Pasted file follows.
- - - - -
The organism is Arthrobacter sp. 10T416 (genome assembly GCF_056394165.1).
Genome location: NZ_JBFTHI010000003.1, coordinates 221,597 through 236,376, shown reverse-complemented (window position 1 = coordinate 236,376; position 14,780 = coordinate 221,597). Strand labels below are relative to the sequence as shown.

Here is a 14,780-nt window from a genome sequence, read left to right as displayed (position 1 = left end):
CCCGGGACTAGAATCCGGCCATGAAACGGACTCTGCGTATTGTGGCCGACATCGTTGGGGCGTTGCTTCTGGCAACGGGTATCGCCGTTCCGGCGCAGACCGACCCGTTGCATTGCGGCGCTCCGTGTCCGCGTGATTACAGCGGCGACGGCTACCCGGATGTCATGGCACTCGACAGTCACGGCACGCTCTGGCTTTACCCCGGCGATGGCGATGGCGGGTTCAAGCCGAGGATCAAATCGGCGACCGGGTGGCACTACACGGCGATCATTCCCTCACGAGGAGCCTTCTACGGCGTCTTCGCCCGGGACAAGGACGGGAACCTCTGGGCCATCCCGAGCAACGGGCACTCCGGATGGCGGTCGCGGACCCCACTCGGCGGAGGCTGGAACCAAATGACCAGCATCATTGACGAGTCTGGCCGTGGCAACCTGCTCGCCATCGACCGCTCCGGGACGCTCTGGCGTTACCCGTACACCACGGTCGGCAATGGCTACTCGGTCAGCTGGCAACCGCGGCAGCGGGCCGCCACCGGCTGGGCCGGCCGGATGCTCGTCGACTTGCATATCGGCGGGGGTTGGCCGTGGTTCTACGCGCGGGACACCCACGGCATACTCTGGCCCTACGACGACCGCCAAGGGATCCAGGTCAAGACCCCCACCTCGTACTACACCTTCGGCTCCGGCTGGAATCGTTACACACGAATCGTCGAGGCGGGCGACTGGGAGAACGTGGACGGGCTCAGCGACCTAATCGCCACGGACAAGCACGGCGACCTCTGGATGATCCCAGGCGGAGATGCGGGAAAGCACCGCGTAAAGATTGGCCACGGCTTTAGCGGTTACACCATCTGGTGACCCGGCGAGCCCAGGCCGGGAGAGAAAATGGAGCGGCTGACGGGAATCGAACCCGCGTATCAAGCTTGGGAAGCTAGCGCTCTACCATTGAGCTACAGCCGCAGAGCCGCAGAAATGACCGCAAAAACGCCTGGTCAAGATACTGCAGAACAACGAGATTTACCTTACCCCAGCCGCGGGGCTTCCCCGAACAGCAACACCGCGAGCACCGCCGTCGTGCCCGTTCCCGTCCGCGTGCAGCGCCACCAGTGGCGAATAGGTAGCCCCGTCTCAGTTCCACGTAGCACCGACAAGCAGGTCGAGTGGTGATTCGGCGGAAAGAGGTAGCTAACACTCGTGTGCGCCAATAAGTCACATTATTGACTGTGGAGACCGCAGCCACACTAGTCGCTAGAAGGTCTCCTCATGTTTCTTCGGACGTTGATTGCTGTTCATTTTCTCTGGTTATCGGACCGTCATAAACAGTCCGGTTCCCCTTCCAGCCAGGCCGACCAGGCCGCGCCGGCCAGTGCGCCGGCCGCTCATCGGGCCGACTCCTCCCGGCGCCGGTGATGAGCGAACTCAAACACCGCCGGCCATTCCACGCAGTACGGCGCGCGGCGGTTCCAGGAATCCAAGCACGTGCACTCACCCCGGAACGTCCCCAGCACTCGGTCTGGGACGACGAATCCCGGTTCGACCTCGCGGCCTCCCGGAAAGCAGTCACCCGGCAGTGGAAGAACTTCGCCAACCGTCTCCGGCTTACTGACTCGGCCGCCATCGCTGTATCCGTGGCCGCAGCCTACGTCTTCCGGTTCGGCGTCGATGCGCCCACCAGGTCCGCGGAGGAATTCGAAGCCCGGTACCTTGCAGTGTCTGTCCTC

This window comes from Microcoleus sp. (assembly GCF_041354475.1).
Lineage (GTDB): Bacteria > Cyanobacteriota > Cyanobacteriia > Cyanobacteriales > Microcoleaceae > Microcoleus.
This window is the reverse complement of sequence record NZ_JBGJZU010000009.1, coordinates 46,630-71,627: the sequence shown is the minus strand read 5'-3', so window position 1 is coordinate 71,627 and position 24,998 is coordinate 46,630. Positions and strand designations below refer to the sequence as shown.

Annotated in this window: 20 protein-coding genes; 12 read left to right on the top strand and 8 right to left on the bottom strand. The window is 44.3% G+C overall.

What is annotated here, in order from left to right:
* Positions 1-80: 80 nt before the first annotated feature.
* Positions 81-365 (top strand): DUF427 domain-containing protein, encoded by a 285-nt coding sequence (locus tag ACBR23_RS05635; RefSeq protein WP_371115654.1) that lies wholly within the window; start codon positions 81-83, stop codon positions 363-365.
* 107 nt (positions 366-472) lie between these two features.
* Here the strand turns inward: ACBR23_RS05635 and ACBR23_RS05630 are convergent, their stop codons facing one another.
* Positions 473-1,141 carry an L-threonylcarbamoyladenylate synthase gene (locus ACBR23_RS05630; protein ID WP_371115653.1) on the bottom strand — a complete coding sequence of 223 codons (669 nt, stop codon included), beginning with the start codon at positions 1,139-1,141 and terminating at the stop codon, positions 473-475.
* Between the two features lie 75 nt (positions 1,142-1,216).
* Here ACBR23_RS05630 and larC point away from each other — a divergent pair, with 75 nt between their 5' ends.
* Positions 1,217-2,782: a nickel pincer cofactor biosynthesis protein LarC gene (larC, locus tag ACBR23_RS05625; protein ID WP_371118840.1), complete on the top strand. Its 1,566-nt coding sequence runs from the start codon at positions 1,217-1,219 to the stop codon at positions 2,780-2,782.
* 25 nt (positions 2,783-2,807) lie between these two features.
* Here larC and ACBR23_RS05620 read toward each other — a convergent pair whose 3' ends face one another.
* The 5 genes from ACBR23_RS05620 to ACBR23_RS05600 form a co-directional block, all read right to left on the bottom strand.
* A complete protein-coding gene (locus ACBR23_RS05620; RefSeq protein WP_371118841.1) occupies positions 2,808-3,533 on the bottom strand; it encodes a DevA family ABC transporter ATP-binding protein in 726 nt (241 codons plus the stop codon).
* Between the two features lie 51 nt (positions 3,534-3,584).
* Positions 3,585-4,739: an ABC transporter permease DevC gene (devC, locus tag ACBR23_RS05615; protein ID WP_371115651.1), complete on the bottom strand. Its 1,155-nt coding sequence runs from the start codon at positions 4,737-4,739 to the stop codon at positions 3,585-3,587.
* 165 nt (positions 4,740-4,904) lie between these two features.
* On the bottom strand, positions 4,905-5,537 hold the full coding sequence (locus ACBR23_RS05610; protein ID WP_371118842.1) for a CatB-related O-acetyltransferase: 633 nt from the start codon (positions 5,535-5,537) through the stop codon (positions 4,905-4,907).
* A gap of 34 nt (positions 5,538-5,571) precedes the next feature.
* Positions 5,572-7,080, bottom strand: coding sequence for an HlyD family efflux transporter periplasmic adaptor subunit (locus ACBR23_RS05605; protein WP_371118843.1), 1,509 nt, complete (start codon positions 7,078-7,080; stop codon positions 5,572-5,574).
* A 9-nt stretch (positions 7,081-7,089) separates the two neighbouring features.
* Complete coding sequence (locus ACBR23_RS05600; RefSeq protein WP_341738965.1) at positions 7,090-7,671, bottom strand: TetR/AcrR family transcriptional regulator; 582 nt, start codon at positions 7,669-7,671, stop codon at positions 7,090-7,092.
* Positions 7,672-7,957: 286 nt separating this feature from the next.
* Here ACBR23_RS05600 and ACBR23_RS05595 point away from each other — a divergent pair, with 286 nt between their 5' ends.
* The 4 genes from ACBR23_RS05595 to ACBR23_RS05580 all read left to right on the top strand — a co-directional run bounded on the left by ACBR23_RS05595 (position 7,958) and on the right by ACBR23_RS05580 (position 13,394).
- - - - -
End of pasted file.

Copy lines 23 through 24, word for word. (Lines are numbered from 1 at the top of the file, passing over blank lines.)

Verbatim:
* Positions 3,585-4,739: an ABC transporter permease DevC gene (devC, locus tag ACBR23_RS05615; protein ID WP_371115651.1), complete on the bottom strand. Its 1,155-nt coding sequence runs from the start codon at positions 4,737-4,739 to the stop codon at positions 3,585-3,587.
* 165 nt (positions 4,740-4,904) lie between these two features.